How Buckingham Palace guards Inspired the Vampire's Wife's stylish new bag

Chloe Foussianes
·2-min read
Photo credit: Getty Images/Courtesy The Vampire's Wife
Photo credit: Getty Images/Courtesy The Vampire's Wife

From Harper's BAZAAR

Susie Cave designs what she wants to wear in the world. "I simply make things that I think I would like to have or those around me may want," she told Town & Country. "Everything seems to radiate from there."

Cave started her cult label, the Vampire's Wife, after the dresses she'd begun crafting for herself—strong-shouldered, frill-laden, long-hemmed frocks—hit a nerve; they've since become a go-to for a startlingly wide range of celebrities, from the Duchess of Cambridge and Princess Beatrice to icons like Kate Moss and Courtney Love to cool girls including St. Vincent and Maggie Gyllenhaal.

And her newest creation, a custom embroidered bag, started out as a birthday gift for her husband, musician Nick Cave. "Black velvet with his initials on it and a spray of sequins," the designer says of her creation. "He loved it and barely put it down."

That gift would become the "Book Bag," and it wasn't long before it gained a cult following of its own.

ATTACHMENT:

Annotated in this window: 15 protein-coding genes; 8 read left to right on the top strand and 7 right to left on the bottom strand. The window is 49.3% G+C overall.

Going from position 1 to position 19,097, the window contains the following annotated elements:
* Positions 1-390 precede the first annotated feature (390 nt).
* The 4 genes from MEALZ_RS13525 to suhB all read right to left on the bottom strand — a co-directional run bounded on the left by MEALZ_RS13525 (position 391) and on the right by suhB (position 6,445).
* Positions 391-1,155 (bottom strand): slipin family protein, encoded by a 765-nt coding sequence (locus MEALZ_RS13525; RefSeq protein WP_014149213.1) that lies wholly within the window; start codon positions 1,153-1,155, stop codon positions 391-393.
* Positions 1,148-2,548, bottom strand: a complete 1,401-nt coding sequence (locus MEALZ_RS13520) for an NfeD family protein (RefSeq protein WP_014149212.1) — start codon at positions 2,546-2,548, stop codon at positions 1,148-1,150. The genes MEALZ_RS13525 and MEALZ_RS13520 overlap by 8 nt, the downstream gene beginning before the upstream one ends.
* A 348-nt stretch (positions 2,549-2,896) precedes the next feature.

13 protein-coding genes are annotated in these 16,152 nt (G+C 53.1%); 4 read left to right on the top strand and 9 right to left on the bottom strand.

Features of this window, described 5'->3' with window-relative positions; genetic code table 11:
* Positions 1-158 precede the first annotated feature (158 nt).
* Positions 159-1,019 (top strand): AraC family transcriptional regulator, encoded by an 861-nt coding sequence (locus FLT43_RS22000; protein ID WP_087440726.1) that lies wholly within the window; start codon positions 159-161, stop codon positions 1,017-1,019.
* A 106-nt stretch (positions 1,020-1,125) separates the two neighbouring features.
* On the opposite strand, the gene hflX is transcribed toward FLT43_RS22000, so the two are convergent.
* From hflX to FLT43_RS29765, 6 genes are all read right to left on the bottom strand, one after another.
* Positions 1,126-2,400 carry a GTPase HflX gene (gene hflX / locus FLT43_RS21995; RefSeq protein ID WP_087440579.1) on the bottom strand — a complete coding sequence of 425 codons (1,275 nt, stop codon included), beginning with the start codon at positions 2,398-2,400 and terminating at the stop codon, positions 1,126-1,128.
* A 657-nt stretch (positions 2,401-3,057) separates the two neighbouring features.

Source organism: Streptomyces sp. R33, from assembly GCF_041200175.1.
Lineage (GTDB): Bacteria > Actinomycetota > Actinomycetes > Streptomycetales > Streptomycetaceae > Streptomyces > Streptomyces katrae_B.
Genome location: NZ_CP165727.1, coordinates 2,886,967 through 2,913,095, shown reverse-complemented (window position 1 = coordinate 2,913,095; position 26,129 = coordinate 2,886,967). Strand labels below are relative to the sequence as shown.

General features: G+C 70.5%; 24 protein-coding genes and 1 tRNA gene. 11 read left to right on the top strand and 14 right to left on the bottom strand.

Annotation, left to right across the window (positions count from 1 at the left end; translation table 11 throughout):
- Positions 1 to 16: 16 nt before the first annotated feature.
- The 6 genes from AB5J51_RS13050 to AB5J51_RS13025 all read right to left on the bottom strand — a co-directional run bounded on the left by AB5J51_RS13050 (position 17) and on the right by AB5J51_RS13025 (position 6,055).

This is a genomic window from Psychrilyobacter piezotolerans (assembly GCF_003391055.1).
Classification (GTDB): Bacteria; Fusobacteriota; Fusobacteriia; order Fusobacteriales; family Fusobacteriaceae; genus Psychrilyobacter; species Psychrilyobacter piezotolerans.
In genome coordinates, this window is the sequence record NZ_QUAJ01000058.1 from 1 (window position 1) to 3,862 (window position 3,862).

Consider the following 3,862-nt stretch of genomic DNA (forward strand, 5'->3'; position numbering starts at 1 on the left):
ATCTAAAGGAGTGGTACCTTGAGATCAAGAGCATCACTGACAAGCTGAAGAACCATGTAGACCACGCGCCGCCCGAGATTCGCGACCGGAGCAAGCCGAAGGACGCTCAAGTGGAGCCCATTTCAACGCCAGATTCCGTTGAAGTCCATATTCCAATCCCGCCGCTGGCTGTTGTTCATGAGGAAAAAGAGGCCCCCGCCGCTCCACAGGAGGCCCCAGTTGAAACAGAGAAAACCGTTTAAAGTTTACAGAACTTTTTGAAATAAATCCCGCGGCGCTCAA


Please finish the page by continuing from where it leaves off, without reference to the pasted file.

"Other people started to ask for them—and then it got completely crazy with everyone from Bad Pitt and Harry Styles wearing them," Cave says.

Photo credit: Georges De Keerle - Getty Images
Photo credit: Georges De Keerle - Getty Images

Indeed, the witchy accessory has been appearing on celebrities' Instagram feeds for months, before officially launching on the brand's website in late October. And as of today, a customisable version is available for pre-order, offering Vampire's Wife devotees the chance to have one initial embroidered by Hand and Lock, the royal family's longtime go-to embroiderers.

"As a child, I was always fascinated by the metallic brocade embroidery on the uniforms of the guards outside Buckingham Palace," Cave says. "When I began making the book bags I did a little research and discovered the great British embroiderers, Hand and Lock and literally fell into the world of ceremonial embroidery."

Learning about Hand and Lock does feel a bit like falling down a hand-stitched rabbit hole. Quietly, this one, 250-year-old embroidery house has sewn its way through all of Britain's major cultural exports, linking them all with its gilded thread: in addition to the royals, it's left its mark on Burberry and Vivienne Westwood collections, the Downton Abbey costumes, and much more.

Hand and Lock's deceptively wide footprint isn't unlike the improbable cadre of disparate fans Cave's designs have amassed—and together, their influence will only grow.

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